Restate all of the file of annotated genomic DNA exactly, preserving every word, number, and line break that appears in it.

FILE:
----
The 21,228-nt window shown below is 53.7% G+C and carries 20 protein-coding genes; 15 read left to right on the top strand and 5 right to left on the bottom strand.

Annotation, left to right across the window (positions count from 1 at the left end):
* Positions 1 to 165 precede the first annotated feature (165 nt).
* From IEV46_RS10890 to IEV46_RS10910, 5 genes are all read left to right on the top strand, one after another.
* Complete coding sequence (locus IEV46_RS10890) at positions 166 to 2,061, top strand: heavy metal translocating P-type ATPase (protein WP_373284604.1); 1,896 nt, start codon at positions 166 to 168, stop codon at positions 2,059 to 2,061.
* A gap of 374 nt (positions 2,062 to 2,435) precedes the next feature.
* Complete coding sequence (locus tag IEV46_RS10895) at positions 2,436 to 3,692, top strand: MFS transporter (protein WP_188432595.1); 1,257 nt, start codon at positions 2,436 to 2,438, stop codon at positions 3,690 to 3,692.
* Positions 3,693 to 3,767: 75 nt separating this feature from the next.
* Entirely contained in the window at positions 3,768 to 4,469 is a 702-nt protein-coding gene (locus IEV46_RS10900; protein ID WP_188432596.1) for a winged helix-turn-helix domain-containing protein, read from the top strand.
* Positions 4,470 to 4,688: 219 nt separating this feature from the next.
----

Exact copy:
The 21,228-nt window shown below is 53.7% G+C and carries 20 protein-coding genes; 15 read left to right on the top strand and 5 right to left on the bottom strand.

Annotation, left to right across the window (positions count from 1 at the left end):
* Positions 1 to 165 precede the first annotated feature (165 nt).
* From IEV46_RS10890 to IEV46_RS10910, 5 genes are all read left to right on the top strand, one after another.
* Complete coding sequence (locus IEV46_RS10890) at positions 166 to 2,061, top strand: heavy metal translocating P-type ATPase (protein WP_373284604.1); 1,896 nt, start codon at positions 166 to 168, stop codon at positions 2,059 to 2,061.
* A gap of 374 nt (positions 2,062 to 2,435) precedes the next feature.
* Complete coding sequence (locus tag IEV46_RS10895) at positions 2,436 to 3,692, top strand: MFS transporter (protein WP_188432595.1); 1,257 nt, start codon at positions 2,436 to 2,438, stop codon at positions 3,690 to 3,692.
* Positions 3,693 to 3,767: 75 nt separating this feature from the next.
* Entirely contained in the window at positions 3,768 to 4,469 is a 702-nt protein-coding gene (locus IEV46_RS10900; protein ID WP_188432596.1) for a winged helix-turn-helix domain-containing protein, read from the top strand.
* Positions 4,470 to 4,688: 219 nt separating this feature from the next.